In his recently published book, The Language of Things, London Design Museum director Deyan Sudjic writes: “The consequences of the transformation of fashion from a craft to an industry are still gathering pace. Because of its ability to co-opt and explore other forms of visual culture, fashion is transforming the way that art and design are understood.” Attempts to define art, fashion and design are thus increasingly difficult—and decreasingly relevant. The borders between these creative disciplines are becoming more and more porous as fashion designers turn their garments into artistic statements and artists produce wearable pieces.
We’ve recently covered several creative talents who are blurring the boundaries between the three forms. This spring, we’ve featured music man Pharrell Williams‘ foray into high-end furniture design with his Eames-inspired Perspective Chair and Dutch furniture guru Bauke Knottnerus‘ giant, knotty couches and material experiments with fashion designer Marga Weimans. Print designer Gerlan Marcel launched her own fashion label, Gerlan Jeans, during New York Fashion Week and while British illustrator Kate Moross, who also runs her own record studio, just kicked off her own t-shirt line.
While the creative disciplines have historically borrowed inspiration from each other (just look at the stylistic similiarities between art, architecture and fashion in any given period), multidisciplinarity has never been so explicit. The resulting visual culture is a mash-up of creative disciplines, materials and self-definitions as designers are increasingly reluctant to categorize themselves.
Dutch product design group Droog, for instance, has no qualms about jumping onto the catwalk. They’ve recently opened a new “corner of wearables” in their Amsterdam studio, featuring mannequins outfitted with limited edition pieces such as Gluejeans. The “Glue Couture” project explores new forms of a traditional garment. Gerrit Uittenbogaard and Natasja Martens created a pair of jeans that is held entirely together by washable glue—not a stich in sight!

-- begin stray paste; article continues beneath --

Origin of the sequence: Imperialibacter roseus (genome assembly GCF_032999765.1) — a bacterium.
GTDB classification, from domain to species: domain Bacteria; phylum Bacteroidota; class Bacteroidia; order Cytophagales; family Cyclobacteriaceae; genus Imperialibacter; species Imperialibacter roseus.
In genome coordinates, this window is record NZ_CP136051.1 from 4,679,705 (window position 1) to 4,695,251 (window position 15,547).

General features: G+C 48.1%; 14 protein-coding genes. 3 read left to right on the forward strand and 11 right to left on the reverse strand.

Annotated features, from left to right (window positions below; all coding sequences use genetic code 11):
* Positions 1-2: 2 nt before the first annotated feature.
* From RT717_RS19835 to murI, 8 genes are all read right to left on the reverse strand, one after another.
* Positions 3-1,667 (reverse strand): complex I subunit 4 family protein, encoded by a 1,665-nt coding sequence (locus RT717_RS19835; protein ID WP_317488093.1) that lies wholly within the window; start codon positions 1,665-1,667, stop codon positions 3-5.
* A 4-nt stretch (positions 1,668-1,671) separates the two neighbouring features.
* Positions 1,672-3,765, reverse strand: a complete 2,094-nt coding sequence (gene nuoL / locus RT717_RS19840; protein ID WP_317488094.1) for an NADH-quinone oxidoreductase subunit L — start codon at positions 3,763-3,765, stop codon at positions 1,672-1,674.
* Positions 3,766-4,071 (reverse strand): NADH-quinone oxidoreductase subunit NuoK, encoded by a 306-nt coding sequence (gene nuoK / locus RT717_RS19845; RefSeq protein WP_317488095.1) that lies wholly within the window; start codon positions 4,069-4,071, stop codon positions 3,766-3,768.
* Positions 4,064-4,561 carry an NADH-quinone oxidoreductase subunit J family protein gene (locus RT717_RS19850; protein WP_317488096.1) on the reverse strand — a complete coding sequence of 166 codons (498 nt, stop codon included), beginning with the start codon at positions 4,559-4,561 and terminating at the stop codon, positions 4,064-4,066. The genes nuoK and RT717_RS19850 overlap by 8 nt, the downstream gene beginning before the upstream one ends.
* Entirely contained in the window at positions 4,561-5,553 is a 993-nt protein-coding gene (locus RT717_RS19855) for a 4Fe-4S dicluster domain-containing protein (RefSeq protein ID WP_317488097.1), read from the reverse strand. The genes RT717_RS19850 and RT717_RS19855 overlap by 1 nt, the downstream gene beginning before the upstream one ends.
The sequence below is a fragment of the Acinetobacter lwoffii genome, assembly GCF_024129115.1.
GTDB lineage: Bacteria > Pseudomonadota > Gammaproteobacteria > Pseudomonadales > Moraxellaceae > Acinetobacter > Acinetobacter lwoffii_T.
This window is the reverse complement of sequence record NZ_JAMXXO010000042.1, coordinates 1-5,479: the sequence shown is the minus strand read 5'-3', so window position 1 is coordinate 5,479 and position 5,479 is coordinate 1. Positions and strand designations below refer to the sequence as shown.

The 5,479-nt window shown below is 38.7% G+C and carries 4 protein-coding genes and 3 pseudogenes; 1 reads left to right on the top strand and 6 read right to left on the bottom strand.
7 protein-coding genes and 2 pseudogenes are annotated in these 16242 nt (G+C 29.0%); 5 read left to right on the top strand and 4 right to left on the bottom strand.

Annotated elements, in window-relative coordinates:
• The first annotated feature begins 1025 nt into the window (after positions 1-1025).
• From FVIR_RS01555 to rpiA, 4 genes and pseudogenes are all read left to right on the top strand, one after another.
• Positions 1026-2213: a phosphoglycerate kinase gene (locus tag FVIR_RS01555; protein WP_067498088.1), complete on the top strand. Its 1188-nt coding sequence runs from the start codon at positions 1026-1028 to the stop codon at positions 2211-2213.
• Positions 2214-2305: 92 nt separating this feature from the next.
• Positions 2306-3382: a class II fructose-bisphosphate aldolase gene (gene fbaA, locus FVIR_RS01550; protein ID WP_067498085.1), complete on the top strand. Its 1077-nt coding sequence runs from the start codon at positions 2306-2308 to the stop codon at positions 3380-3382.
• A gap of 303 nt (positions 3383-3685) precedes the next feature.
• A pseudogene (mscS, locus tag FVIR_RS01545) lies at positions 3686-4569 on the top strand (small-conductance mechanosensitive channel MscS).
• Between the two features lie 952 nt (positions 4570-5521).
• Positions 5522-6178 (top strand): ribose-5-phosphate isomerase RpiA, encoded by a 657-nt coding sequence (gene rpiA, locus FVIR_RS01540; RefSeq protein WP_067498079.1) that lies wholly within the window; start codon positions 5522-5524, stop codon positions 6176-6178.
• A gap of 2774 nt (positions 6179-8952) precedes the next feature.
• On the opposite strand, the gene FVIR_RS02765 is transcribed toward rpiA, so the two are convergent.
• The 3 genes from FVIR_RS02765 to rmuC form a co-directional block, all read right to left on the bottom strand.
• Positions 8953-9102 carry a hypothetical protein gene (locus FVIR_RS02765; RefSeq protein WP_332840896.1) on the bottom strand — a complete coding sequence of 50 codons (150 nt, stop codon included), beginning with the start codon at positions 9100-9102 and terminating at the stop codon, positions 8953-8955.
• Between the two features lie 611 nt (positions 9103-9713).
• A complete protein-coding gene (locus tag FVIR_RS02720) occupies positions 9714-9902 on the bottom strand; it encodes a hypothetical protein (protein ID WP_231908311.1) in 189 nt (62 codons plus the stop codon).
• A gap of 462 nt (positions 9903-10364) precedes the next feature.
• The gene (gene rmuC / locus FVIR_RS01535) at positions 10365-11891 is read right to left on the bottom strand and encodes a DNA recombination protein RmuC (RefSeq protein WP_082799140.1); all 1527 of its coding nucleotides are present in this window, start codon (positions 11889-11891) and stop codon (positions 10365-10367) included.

The work of Swedish designer Fredrik Färg, a recent graduate of the School of Design and Crafts at the University of Gothenburg, is an example of fashion-meets-furniture. He showcased the idea of “slow fashion furniture” at the Stockholm Furniture Fair last month. In his RE:cover collection, inspired by classic menswear, Färg uses old chairs and replaces the backrests with moldable polyester felt that becomes a supporting structure when baked in a big oven. The foldable backrest on his “Coat” chair, for instance, resembles the collar on a men’s jacket.
On the other side of the fence, no fashion designer is perhaps as well known for his cross-overs between architecture, design, philosophy, anthropology, science and technology as Hussein Chalayan. A retrospective of his work from the last 15 years is currently on display at the Design Museum in London (until April 24). The exhibition includes “Afterwords,” which explores the notion of “wearable, portable architecture,” in which furniture transforms itself into garments—”Airborne,” is a dress made of Swarovski crystals and more than 15,000 flickering LED lights, while “Readings” is a dress comprising more than 200 moving lasers.
Moross sums up the phenomenon of creative convergence when she says disciplinary boundaries don’t pose any limits to her work. “Ultimately, if you’re creative, once you’ve built your craft, you should be able to try out another. I see (fashion) as an extension of what I already do,” she explains.
But Knottnerus makes a good point when he adds that sometimes there is good reason to stay with what you’re good at: “I think that if you are a good designer you’re never stuck in a box of one single discipline, but quality comes by doing the same thing over and over again. For instance, do we really want furniture designers doing dresses?”